A king cake ennui descended upon much of the city when McKenzie's Bakeries closed forever in July 2001. Sure, we're still consuming more king cakes per capita during Carnival than Rex has doubloons, but nostalgia has a way of imparting untouchable deliciousness to the memory of everything we'll never eat again. For many Orleanians, Mardi Gras has always tasted like McKenzie's king cakes; even while admitting there was nothing extraordinary about them, they flounder around for an adequate replacement. To these lost revelers I also suggest the strawberry-filled Honey Whip king cake. It will fill the void without obliterating your memory. For, you see, the Honey Whip king cake is a doughnut.
You get these king cake doughnuts in Gretna at Fay's Take-Out, a to-go soul food and doughnut shop that's caddy-corner from The Real Pie Man, a to-go soul food and pie shop. What a wicked, wicked intersection. Honey Whip refers to the faintly honey-tasting glaze that Reyna Antoine, Fay's husband, uses on all of his doughnuts. Imagine a moist, cinnamon-veined king cake that's been fried like a doughnut, a gully of jelly carved into its surface -- or not; they come unfilled, too. People who have never felt the need to try a king cake can imagine a giant, hole-less jelly doughnut with its jelly exposed, cinnamon in its dough and enough glaze, icing and granulated sugar on top to bypass your teeth and cut right up into your nerves. People who have never felt the need to try a jelly doughnut hereby have an assignment.
The non-seasonal doughnuts at Fay's include apple fritters, jelly doughnuts dusted with sugar, light-brown, pillowy chocolate doughnuts and sweet potato-filled fried doughnut "pies" big as a size-6 woman's shoe. You may try an individual pie or slice of cake, but only if there's absolutely no time to cross the street.
Fay is the savory cook and often works the register during lunch. If you can get there on a Friday before 1 p.m., there's a good chance you'll snag an order of her lovely file gumbo. Though I have no proof, I suspect it's the source of yet another rivalry at this take-out intersection. Fay's gumbo is similar to the Real Pie Man's in that both are more green than brown; they're thinner and soupier than most restaurant gumbos but thick as swamp mud with flavor. Each portion of Fay's contains crab parts, a shrimp or two, smoked sausage, softer, pink hot sausage and stray bay leaves. Her crew packs white rice into baggies for adding at the last minute. If Friday's seasonal crawfish special is a creamy pasta made with thick spaghetti noodles, shrimp, parsley and crawfish tails, order one of those, too. The plump, sweet crawfish tasted like springtime two weeks ago.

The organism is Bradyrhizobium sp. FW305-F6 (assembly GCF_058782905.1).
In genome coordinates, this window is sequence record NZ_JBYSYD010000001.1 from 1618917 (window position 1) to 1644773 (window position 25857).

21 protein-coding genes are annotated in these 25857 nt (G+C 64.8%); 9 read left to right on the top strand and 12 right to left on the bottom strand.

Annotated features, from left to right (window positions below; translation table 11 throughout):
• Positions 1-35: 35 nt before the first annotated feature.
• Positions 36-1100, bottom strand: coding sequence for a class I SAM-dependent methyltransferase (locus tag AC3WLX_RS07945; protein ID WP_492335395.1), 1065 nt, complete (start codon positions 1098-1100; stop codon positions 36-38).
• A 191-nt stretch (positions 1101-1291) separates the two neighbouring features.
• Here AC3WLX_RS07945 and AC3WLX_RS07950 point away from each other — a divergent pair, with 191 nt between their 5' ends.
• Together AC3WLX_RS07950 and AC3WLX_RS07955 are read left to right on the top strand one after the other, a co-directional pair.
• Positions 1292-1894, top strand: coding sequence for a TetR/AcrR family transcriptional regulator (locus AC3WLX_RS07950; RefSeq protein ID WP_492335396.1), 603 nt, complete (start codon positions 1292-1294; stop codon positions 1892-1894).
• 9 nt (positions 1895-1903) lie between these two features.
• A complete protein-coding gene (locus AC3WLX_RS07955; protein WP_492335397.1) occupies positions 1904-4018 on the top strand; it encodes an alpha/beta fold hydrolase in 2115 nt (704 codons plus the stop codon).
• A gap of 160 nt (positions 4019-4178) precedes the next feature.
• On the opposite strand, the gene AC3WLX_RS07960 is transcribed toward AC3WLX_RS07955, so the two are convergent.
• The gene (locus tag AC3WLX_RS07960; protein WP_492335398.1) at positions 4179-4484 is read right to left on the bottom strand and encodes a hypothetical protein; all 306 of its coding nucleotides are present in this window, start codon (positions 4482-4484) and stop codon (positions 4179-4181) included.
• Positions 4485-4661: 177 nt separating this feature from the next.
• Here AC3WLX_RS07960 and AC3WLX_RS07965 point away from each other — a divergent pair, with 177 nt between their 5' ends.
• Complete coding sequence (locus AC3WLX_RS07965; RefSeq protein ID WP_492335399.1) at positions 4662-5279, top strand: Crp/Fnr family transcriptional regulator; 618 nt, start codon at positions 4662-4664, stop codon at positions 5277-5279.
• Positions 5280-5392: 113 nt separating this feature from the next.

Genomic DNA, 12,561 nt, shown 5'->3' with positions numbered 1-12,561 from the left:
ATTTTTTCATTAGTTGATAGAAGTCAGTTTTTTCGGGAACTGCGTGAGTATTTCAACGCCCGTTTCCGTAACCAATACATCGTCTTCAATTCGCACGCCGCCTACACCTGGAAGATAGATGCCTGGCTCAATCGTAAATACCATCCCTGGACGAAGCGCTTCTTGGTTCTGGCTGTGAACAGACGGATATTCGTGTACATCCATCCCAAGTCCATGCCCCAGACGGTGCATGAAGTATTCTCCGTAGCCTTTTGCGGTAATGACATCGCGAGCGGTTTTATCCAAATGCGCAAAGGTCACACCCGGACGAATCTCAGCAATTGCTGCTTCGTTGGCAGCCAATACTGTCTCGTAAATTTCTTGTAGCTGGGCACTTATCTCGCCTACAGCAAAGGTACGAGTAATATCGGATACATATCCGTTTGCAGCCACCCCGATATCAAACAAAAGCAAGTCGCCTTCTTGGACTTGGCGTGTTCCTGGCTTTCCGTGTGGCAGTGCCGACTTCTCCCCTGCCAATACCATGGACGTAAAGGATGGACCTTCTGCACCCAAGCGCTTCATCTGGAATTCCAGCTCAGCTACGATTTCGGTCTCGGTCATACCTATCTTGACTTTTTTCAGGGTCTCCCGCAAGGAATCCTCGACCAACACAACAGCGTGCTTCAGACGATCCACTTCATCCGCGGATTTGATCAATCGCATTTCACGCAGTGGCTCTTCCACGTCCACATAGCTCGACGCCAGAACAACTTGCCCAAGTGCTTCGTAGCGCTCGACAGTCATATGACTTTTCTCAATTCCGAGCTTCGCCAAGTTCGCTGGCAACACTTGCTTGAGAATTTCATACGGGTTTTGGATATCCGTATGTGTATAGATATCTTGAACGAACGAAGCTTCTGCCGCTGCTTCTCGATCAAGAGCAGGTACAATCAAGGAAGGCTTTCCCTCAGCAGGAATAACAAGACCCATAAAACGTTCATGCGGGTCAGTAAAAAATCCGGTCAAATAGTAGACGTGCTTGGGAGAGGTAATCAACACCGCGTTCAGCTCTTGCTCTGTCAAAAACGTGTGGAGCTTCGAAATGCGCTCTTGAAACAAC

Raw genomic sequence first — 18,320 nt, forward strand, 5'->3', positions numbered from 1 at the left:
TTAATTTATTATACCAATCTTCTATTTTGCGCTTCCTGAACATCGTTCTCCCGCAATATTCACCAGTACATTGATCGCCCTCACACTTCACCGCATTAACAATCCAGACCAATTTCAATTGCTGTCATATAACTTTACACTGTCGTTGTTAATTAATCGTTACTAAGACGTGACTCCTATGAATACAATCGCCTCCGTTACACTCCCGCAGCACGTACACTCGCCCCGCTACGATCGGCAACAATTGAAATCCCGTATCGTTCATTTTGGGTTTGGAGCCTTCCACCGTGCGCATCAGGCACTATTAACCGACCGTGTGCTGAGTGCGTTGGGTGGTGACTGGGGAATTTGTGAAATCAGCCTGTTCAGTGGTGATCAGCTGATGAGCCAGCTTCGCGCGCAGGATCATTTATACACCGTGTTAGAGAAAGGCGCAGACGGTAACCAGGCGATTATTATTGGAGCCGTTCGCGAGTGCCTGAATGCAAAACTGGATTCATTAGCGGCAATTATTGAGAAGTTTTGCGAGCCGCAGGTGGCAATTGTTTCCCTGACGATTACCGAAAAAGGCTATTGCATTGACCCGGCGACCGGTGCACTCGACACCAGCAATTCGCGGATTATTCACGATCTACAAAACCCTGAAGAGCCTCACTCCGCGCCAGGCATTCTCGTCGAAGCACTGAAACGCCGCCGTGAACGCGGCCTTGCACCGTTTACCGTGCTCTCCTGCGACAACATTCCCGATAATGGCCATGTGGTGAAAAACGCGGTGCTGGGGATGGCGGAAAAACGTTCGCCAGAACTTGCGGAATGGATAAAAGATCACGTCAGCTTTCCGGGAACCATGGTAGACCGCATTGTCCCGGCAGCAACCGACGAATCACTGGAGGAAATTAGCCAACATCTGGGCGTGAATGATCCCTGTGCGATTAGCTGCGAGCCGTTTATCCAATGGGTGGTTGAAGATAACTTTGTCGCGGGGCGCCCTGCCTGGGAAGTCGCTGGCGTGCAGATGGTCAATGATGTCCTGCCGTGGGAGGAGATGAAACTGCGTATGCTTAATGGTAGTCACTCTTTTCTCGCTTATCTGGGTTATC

To be safe, get there even earlier on Thursday and Saturday for barbecue ribs covered with a sticky, molasses-colored sauce that's cooked to candy around the edges. The ribs have more and smaller bones than most ribs I've met and a fleshier meat flavor. Thursday's meatloaf is dense and shot through with green herbs; supple chitterlings taste milder than they smell and come in a blond gravy with rice on the side. I didn't love Friday's hard-to-chew pork chop, but I didn't stop eating it, either.
For side dishes, choose white rice with salty gravy, whole, soupy red beans or mustard greens with pieces of pickled pork big enough to pick up and eat like ribs. Mashed potatoes are smooth but otherwise flavorless. Every plate special comes with the best kind of cornbread: sweet and crumbly. Finally, there's Big Shot root beer and other sodas, and milk to drink with the doughnuts.
You're meant to take your food and go, but nobody minds if you spread out at one of the two-seater tables. Heck, neighbors walk to Fay's in their slippers. Parents conduct business on cellular telephones while their toddlers scream for doughnuts. Other customers make you order the meatloaf instead of the fried drummettes you came for. Fay's is the kind of community-supported corner shop where you'll find plenty of things you want and perhaps a few that you need.